1:1

    Here we can see that f8 is clearly the sharpest aperture to use of those tested. However results from both f10 and f13 show little difference between each other and would still be very usable when sharpened in editing. The results from f16 however are showing a far more noticable effect of diffraction (espeacially when compared to the f8 results)

    2:1

    Here we can see that things have got harder still, f13 is now more comparable to that of f16 from before. F10 is fairly usable still however, whilst f8 remains the sharpest aperture from those displayed.

    3:1

    f16 is now becoming a very soft aperture to use indeed and f13 is quickly following it. f10 would be the highest suitable aperture at this magnification now. Also note how dustspots are becoming far more of a problem in these shots (remember only major spots were removed the rest remain)

    4:1

    f10 might just be usable, but its really softened a lot since the smaller magnifications. In all honestly f8 would be the new ideal aperture to use for this magnifcation.

    5:1

    The first thing to notice is that f5.6 has appeared on the scale now, this is in responce to the constant softening of results and whereby f8 might no longer remain the most suitable aperture to use. Secondly looking at the results its clear that whilst f16 gives a massive depth of field for this range the results are very soft indeed. Even opening all the way up to f8 we still have a very noticably soft image - f5.6 might be the most desirable aperture for this magnification - even though it makes things a lot harder with its far finer depth of field.

    10:1

    Ok not as strict a test here since lower apertures are missing, but still at this high magnification one might be more forced to pick the smaller f8 over f5.6 just because of the improvement in depth of field that the aperture brings.


    Test improvements:
    select a single point on the coin to be the point of focus for all the shots.A left and bottom line on the image would also allow easier compartive results in the difference of subject area shown at each different magnification. Further a fixed flash position would have allowed for more consistant results with the flash head to have been recorded - lessening differences in sharpness due to contrast changes.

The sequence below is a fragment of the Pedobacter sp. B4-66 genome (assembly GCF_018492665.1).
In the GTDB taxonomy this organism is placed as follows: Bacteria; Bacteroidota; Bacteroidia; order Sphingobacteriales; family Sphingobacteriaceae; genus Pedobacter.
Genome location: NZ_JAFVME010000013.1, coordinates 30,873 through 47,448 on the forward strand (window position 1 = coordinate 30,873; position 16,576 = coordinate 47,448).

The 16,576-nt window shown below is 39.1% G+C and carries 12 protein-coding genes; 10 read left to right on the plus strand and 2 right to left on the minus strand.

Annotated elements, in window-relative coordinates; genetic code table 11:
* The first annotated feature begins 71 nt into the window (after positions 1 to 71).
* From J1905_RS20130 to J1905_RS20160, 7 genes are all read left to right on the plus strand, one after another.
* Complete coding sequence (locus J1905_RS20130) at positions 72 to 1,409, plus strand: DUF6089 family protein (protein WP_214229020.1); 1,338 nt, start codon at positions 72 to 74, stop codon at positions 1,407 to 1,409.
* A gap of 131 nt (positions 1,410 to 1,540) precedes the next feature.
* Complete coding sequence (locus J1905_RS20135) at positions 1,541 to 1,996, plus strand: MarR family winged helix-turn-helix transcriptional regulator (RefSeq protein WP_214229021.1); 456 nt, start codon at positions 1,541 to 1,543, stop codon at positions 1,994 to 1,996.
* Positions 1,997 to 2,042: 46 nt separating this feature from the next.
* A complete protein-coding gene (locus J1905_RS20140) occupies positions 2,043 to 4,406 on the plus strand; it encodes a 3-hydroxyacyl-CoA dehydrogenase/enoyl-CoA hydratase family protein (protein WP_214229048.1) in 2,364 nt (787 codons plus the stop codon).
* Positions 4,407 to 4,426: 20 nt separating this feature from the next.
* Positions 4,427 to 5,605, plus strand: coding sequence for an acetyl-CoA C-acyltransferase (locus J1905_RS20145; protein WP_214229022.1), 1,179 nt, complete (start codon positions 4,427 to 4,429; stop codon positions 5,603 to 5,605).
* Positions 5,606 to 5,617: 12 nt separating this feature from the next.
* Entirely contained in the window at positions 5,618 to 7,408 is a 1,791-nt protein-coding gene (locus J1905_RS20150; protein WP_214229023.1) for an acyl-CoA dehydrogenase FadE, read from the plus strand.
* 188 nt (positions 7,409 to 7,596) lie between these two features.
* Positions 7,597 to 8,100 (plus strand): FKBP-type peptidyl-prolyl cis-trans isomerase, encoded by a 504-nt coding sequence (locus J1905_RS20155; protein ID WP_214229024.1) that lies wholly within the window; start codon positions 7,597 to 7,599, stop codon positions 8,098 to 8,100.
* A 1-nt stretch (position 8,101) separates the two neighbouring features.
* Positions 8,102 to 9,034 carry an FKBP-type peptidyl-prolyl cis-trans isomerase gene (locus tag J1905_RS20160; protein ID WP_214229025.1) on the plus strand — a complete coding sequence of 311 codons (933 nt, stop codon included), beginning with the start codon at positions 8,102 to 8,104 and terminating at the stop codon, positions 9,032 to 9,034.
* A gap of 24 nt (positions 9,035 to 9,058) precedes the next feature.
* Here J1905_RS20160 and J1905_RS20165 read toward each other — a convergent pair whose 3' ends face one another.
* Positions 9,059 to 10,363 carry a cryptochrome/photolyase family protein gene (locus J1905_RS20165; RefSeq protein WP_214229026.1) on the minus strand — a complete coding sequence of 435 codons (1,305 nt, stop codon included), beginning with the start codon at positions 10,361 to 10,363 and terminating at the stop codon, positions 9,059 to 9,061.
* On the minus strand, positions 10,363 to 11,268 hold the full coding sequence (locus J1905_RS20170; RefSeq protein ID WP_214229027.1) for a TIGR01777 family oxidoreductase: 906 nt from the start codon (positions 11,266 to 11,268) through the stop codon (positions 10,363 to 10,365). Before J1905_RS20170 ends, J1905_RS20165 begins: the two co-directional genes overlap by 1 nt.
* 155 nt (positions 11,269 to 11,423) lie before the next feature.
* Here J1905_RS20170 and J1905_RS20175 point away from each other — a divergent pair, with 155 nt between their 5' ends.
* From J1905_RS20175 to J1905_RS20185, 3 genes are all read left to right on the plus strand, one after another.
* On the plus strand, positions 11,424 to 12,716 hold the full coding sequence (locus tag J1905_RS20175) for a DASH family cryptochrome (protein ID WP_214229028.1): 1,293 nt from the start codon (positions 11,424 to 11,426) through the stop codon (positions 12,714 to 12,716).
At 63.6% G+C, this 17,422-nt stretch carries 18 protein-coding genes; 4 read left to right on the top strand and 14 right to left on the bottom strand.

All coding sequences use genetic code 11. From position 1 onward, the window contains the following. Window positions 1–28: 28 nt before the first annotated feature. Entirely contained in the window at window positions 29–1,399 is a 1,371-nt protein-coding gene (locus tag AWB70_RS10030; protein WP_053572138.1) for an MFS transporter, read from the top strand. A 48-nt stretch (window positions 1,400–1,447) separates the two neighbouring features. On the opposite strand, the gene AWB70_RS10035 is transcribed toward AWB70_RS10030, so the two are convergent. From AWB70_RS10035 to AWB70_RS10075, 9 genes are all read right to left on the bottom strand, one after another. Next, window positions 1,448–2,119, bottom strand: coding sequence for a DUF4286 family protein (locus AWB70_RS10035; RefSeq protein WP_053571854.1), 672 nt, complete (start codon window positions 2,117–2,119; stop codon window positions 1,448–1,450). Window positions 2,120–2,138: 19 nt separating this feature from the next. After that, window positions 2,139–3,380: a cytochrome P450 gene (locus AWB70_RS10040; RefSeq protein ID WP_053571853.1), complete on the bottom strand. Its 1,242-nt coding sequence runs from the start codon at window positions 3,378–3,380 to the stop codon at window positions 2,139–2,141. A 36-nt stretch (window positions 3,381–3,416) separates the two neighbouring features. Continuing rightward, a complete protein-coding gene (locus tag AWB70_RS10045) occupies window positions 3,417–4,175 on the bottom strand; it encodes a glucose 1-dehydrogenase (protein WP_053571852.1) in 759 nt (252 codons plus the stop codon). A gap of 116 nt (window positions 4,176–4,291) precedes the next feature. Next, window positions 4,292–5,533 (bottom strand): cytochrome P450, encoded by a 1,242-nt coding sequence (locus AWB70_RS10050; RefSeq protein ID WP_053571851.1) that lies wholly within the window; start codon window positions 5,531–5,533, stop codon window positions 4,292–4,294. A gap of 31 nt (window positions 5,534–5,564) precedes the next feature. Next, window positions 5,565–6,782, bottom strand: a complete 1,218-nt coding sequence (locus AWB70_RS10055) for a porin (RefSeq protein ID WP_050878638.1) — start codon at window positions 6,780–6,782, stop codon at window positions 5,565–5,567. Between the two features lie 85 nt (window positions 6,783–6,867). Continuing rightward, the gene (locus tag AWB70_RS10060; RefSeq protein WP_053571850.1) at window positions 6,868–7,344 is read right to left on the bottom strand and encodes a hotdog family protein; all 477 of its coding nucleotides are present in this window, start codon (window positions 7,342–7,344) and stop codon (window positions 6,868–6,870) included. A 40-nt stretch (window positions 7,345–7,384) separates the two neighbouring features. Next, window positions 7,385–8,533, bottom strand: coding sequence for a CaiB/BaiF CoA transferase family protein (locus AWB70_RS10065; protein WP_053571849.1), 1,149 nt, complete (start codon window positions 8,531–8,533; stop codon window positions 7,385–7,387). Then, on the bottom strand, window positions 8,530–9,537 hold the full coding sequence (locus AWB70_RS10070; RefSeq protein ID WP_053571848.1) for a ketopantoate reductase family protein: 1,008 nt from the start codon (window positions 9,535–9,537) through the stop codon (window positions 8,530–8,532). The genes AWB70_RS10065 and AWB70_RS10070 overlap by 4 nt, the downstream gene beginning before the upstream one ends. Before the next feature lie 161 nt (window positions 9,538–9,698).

Last edited: Feb 4, 2010
  2. Montana

    Montana TPF Noob!

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    Wow! Nice write up and samples! Interesting. That is one heck of a lens.
     
  3. Overread

    Overread has a hat around here somewhere Staff Member Supporting Member

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    It certainly is, tricky and I can see why tripods are prefered, though even the short working distance is infact a bonus with this lens (gives one more chance to be leaning on or crouching on the ground and thus reducing shake) there is even the lefthand brace technique where one holds the stem/object that the subject is on with the left hand and then rest the lens atop the arm.

    Also I made this up quickly for those wanting an easier summary:
    magnification - best aperture to use

    1:1 f13
    2:1 f13
    3:1 f10
    4:1 f8
    5:1 f5.6 however in practice f8 might be a more workable aperture due to the small depths of field

    remembering of course that this is all based on a Canon 400D and that other camera models might give different performance results.